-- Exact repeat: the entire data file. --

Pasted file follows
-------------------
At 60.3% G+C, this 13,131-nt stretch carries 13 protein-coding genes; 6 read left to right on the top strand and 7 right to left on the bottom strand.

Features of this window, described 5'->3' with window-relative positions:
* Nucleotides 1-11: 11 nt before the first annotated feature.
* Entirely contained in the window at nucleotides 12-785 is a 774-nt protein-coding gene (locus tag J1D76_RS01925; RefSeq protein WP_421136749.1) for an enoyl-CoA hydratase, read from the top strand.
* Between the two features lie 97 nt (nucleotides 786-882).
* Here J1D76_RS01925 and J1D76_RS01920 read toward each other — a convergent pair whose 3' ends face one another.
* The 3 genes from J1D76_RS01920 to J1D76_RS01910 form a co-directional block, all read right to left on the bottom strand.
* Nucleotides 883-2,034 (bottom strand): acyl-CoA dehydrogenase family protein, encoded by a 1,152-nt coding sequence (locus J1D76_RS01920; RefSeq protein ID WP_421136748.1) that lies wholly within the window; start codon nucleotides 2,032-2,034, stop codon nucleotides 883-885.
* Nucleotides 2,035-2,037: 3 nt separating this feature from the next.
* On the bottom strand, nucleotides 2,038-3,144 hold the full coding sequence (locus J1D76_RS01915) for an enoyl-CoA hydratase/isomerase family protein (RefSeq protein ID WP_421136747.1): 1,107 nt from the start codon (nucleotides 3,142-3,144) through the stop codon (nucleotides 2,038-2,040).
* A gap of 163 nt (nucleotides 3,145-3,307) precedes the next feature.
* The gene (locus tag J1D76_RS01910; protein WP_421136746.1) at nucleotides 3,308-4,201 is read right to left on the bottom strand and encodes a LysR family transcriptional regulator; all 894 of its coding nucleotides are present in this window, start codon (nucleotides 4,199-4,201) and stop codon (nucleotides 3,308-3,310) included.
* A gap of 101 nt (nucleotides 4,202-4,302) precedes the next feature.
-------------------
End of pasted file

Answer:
At 60.3% G+C, this 13,131-nt stretch carries 13 protein-coding genes; 6 read left to right on the top strand and 7 right to left on the bottom strand.

Features of this window, described 5'->3' with window-relative positions:
* Nucleotides 1-11: 11 nt before the first annotated feature.
* Entirely contained in the window at nucleotides 12-785 is a 774-nt protein-coding gene (locus tag J1D76_RS01925; RefSeq protein WP_421136749.1) for an enoyl-CoA hydratase, read from the top strand.
* Between the two features lie 97 nt (nucleotides 786-882).
* Here J1D76_RS01925 and J1D76_RS01920 read toward each other — a convergent pair whose 3' ends face one another.
* The 3 genes from J1D76_RS01920 to J1D76_RS01910 form a co-directional block, all read right to left on the bottom strand.
* Nucleotides 883-2,034 (bottom strand): acyl-CoA dehydrogenase family protein, encoded by a 1,152-nt coding sequence (locus J1D76_RS01920; RefSeq protein ID WP_421136748.1) that lies wholly within the window; start codon nucleotides 2,032-2,034, stop codon nucleotides 883-885.
* Nucleotides 2,035-2,037: 3 nt separating this feature from the next.
* On the bottom strand, nucleotides 2,038-3,144 hold the full coding sequence (locus J1D76_RS01915) for an enoyl-CoA hydratase/isomerase family protein (RefSeq protein ID WP_421136747.1): 1,107 nt from the start codon (nucleotides 3,142-3,144) through the stop codon (nucleotides 2,038-2,040).
* A gap of 163 nt (nucleotides 3,145-3,307) precedes the next feature.
* The gene (locus tag J1D76_RS01910; protein WP_421136746.1) at nucleotides 3,308-4,201 is read right to left on the bottom strand and encodes a LysR family transcriptional regulator; all 894 of its coding nucleotides are present in this window, start codon (nucleotides 4,199-4,201) and stop codon (nucleotides 3,308-3,310) included.
* A gap of 101 nt (nucleotides 4,202-4,302) precedes the next feature.